The Federal Government’s peak security agency has recommended departments and agencies accept the offer by troubled security vendor RSA for replacement copies of its SecurID keyfob identification tokens, as the fallout over a security break-in to RSA’s headquarters continues to be felt in Australia.
The SecurID platform sees small devices commonly known as ‘keyfobs’ distributed to staff and customers of major organisations, who then use the randomised codes which they create to authenticate their credentials when they log in to sensitive systems such as internet banking platforms or government systems which hold vast swathes of data about citizens.
However, following a remote attack on its head offices in the US and a subsequent attack on its customer Lockheed Martin, RSA has offered to replace the tokens globally. Locally, organisations such as Westpac and ANZ Banks and the Australian Taxation Office have taken up the offer, although others such as the Commonwealth Bank and NAB have so far declined, believing their security is sufficient to weather the storm.
The Defence Signals Directorate, the agency responsible for setting security policies across the Government, this morning revealed it had taken a conservative approach to the problem.
“The Defence Signals Directorate (DSD) has recommended Australian Government agencies that use SecurID products to protect sensitive or classified information accept RSA’s offer to replace the tokens,” a spokesperson said. DSD sits within the Department of Defence.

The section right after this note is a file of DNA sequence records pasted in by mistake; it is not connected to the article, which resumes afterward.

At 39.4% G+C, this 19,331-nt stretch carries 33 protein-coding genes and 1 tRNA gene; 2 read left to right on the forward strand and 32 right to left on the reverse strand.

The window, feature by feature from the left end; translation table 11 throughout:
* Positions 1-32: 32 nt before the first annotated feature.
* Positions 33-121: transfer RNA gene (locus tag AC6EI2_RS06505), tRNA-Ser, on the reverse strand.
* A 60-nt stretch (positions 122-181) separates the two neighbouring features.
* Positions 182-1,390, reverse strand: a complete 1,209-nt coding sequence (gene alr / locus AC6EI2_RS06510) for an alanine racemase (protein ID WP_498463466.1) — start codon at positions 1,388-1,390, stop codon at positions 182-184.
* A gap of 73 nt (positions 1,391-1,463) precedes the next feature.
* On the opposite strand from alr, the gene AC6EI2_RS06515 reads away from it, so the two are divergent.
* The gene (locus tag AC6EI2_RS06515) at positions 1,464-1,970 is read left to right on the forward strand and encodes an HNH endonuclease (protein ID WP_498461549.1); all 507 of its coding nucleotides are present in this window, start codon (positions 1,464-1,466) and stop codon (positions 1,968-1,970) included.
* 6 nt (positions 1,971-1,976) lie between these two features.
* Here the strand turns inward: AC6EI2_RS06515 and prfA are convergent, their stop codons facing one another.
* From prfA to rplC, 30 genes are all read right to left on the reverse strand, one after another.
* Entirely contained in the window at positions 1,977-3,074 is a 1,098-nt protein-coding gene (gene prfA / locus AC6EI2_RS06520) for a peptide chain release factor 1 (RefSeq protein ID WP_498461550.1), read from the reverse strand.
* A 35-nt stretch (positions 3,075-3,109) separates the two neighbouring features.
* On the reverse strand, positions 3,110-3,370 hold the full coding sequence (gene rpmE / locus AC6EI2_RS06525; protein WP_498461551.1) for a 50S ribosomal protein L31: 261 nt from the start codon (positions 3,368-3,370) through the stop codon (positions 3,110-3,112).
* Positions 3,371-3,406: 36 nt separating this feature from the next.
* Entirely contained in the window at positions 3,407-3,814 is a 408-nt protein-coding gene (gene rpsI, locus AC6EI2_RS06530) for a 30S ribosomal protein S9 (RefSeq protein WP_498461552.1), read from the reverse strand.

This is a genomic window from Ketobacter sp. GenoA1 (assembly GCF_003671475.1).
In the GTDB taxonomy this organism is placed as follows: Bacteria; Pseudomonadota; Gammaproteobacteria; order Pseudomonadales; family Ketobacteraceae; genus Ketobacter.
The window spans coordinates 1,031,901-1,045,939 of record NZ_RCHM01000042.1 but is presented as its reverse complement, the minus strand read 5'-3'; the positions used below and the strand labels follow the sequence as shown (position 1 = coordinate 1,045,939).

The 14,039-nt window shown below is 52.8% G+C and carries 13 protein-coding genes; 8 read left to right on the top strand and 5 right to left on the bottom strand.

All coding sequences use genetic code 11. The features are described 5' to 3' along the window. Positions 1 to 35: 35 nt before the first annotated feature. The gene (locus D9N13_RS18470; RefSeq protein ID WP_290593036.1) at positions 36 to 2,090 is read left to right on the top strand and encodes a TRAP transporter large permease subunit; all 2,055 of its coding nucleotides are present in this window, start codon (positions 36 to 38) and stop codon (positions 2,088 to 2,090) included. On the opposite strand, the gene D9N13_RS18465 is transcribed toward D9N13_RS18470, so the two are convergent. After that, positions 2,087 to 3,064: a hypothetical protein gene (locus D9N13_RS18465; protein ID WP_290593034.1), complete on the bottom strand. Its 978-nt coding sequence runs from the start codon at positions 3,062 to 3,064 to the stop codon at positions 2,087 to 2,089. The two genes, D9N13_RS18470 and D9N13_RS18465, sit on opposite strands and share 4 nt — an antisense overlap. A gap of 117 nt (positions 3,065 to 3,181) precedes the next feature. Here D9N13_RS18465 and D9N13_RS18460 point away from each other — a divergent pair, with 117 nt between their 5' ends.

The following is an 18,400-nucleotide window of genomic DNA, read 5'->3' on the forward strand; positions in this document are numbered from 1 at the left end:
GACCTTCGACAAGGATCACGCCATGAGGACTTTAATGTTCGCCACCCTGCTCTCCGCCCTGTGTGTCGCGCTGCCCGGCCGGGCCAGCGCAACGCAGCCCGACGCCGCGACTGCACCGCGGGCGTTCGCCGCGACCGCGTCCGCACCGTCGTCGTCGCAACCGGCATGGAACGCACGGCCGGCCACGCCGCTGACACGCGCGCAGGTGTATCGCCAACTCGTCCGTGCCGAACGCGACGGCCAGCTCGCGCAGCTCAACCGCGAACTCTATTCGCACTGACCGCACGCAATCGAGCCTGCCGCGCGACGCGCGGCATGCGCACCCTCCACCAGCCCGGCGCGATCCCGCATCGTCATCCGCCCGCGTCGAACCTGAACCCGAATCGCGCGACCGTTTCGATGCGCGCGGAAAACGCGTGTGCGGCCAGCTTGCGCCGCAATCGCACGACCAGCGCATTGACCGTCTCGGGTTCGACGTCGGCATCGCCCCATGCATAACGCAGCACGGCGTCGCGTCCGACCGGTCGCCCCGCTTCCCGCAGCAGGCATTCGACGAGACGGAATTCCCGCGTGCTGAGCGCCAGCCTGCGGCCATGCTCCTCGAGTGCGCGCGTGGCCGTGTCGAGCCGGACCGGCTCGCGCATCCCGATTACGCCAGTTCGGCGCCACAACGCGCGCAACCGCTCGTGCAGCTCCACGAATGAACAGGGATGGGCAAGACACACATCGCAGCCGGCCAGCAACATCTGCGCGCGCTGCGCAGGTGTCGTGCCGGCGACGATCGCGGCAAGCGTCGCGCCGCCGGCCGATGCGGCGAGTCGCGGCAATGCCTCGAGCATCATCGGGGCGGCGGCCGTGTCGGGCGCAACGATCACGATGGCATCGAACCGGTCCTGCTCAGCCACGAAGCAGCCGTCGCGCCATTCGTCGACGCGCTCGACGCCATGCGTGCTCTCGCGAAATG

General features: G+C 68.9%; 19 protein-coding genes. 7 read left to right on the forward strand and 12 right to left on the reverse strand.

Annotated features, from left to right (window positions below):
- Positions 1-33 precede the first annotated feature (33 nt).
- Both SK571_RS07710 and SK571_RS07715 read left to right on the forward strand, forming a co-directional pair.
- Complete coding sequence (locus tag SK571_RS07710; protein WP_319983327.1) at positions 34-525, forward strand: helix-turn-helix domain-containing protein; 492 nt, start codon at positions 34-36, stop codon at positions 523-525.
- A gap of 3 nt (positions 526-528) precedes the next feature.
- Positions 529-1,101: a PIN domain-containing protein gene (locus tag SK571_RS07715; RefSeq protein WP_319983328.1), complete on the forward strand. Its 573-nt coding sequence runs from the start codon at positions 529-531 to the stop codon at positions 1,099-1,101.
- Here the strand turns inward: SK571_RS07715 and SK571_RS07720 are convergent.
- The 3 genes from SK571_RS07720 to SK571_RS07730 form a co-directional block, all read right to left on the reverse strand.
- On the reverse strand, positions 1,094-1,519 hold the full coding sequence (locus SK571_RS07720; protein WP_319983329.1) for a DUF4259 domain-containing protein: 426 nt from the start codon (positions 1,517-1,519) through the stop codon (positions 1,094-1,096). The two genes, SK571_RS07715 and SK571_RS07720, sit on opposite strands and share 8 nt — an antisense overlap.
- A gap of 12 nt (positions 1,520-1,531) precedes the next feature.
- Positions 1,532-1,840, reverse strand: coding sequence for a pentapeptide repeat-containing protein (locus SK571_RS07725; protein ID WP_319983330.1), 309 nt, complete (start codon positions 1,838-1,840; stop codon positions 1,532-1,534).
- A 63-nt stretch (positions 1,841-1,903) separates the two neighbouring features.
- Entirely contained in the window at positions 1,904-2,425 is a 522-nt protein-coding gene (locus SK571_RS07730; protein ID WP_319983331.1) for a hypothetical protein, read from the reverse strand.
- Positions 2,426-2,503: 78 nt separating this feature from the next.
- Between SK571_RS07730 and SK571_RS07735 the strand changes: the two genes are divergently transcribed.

The tokens are used within Defence by the Defence Science and Technology Organisation to provide access to Defence’s secure Information Environment.
Although Defence noted it had a multi-layered security process in place, and the risk assessment from the potentially tainted tokens was classified as “low”, the DSTO will accept the DSD’s advice and replace the RSA tokens — although it did not say how many units were in operation.
In the meantime, Defence has put in place a number of interim measures in place.
“DSTO is managing the risk in accordance with the advice to government agencies provided by both RSA and DSD, and its own established security procedures,” the spokesperson said.
“All DSTO users have received advice on the issue, the security measures in place, and the steps that they must take to mitigate any risks. There is no evidence to suggest that the intrusion at RSA has compromised DSTO information and DSTO networks are constantly monitored.”
Not everyone agrees that changing the tokens over will resolve the potential security problem the hack attack created, however. Yesterday afternoon, Paul Ducklin, the head of technology for the Australian division of RSA rival Sophos, slammed RSA for not properly disclosing what the actual security break-in had entailed at the company, stating that all RSA had done was allow the industry to speculate about what the problem might be.
Because of this, Ducklin said, changing over the tokens might be an ineffective solution. “If you ate “one burger with expired meat”, then went back for more at the same restaurant, the executive argued, “you’re taking a gamble that next time the meat happens to be fresh”.
An Australian spokesperson for RSA yesterday declined to comment on the issue.